Increasingly Ludicrous Football Movies
This unremittingly irritating and treacly-sweet movie has zero to recommend it apart from Vinny Jones' turn as the high school’s football coach. When it is revealed that “Sebastian” is actually “Olivia” the opposing asks for a forfeit on the grounds that no girls are allowed, Vinny responds with his trademark psychotic stare and a jabbing finger to the sternum: “At Illyria, we don’t discriminate…based…on…GENDER!”
The other movie – Green Street Hooligans – is much, much more amusing, and not just because of the fact that some lunatic decided to cast Elijah Wood as a wide boy. That’s right: Frodo the Hooligan.
Frodo stars as an ex-Harvard student who travels to London to hang with his sister after his expulsion but who ends up running with a West Ham “firm” known as the Green Street Crew. I’ll spare you a detailed re-counting of what happens because you really should see it yourself; suffice to say that this happy-go-lucky gang starts to make a name for itself by beating up other firms (Birmingham, Man U) before a climatic seen of an arranged fight with the Millwall crew in the docklands.
It’s an odd movie in several respects, not least of all because the king of hoolie-porn lit, Dougie Brimson gets a writing credit. Although this is presumably meant to lend the film some street cred, the results are mixed. On the one hand, the film does move beyond the Bill Bryson-era stereotypes about hooligans – here, a hoolie identity is shown as quite comfortably mixing with a professional working life (one is a teacher, another a pilot). Yet inexplicably, there is the occasional howler of a line which betrays a fierce ignorance of English geography. For instance, a fight between West Ham and Tottenham firms inexplicably takes place miles from either side’s ground at the Bank tube station, and the resulting carnage is explained away by Claire Forlani to the just-arrived Elijah Wood with the words “Tottenham were in town last night” (as opposed to which other night, luv?).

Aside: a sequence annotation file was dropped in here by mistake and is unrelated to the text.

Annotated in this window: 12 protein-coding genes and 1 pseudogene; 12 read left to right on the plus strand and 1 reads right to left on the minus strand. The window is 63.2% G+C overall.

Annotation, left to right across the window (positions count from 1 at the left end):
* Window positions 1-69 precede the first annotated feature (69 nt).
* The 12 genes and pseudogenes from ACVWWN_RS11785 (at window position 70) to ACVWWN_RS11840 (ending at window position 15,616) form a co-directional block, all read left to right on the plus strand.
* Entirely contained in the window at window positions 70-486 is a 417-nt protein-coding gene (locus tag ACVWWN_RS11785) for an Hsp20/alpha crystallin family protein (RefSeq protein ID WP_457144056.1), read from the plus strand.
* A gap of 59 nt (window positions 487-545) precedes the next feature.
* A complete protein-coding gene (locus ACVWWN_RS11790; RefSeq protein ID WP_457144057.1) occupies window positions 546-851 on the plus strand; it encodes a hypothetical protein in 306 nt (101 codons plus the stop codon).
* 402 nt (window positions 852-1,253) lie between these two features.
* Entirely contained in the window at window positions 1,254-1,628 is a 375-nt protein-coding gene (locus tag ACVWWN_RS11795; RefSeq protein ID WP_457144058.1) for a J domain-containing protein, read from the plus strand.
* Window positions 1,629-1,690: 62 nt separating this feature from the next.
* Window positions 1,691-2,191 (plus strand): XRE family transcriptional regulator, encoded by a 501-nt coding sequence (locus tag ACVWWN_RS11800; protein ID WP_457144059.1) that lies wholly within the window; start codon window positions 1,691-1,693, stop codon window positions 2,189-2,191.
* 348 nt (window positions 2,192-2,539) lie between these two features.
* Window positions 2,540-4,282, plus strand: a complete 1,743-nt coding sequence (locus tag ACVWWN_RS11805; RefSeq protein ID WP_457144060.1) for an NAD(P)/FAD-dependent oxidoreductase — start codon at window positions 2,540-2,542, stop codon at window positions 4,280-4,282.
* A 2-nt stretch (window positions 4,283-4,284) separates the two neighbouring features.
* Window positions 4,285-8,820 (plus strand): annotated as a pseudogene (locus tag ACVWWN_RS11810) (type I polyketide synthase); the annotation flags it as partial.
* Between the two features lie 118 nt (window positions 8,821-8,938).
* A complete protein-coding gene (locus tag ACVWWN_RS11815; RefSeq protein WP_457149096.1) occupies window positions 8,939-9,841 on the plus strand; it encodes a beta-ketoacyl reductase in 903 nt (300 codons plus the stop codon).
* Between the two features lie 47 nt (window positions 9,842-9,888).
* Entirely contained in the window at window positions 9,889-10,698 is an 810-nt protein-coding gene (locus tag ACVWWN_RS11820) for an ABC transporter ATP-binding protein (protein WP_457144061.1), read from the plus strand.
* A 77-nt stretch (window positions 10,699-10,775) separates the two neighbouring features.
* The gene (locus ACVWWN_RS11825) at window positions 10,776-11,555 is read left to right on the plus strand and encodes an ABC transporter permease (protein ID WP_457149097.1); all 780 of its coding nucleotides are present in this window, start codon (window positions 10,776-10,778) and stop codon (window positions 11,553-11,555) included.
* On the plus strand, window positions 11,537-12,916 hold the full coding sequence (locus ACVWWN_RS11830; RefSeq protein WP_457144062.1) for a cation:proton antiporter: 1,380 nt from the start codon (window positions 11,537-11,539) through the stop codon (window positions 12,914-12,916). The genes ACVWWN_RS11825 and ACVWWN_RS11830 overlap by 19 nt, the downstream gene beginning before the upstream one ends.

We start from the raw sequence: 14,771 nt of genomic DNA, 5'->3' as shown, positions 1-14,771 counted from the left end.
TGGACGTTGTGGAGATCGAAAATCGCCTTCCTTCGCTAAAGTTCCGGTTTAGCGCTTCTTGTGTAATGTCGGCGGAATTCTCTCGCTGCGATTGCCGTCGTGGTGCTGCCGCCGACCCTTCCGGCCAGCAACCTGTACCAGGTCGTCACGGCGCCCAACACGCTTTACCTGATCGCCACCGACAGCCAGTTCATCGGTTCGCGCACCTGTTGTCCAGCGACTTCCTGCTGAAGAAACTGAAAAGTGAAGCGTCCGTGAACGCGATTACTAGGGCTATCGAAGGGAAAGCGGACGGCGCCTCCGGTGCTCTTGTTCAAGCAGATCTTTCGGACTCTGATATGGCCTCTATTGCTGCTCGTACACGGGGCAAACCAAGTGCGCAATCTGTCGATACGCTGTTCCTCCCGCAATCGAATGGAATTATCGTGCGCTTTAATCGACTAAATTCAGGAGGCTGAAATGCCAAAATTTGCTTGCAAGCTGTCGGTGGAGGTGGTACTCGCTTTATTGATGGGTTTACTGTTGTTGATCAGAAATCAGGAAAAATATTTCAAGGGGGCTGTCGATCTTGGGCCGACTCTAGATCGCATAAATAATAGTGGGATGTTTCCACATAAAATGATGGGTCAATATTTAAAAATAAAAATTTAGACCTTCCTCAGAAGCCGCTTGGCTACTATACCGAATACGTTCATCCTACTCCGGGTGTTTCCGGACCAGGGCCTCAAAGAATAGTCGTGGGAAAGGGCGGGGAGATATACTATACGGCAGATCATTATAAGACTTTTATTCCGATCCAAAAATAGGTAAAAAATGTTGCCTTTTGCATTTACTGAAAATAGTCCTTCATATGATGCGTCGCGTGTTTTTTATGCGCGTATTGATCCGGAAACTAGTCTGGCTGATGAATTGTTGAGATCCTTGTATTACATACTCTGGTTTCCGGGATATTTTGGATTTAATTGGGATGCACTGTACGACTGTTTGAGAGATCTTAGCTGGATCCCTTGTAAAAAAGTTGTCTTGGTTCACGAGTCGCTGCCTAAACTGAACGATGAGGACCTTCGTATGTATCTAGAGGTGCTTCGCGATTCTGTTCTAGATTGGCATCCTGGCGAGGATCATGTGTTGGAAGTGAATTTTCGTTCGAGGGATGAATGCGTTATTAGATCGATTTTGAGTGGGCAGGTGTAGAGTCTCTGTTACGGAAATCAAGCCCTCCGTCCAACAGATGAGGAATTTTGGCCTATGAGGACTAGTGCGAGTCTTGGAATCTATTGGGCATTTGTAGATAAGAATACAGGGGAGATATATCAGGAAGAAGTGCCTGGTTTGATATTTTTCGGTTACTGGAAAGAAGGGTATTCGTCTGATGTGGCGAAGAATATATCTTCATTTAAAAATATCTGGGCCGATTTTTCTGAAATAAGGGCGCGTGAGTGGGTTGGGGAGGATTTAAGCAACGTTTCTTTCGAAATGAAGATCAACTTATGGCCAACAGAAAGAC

Although Frodo as Hoolie stretches visual credulity, the outsider-becoming-insider device allows Brimson to explain the hooligan lifestyle while only occasionally coming off as didactic. (Frodo: “so West Ham and Millwall are like the Yankees and the Red Sox?”. Chief Hoolie: “More like the Israelis and the Palestinians”). And while the movie occasionally shows flashes of insight into the hoolie mindset (“the rush isn’t from knowing other people have your back – it’s knowing that you have theirs”) the maudlin ending - which relies crucially on Claire Forlani having a brain cramp the size of Switzerland – ends up glorifying hoolies as modern-day working class knights and men of honour. It’s more than a little stomach turning.
****Update: an alert reader has correctly pointed out that it was Bill Buford, not Bill Bryson, who worte "Among the Thugs". Sorry.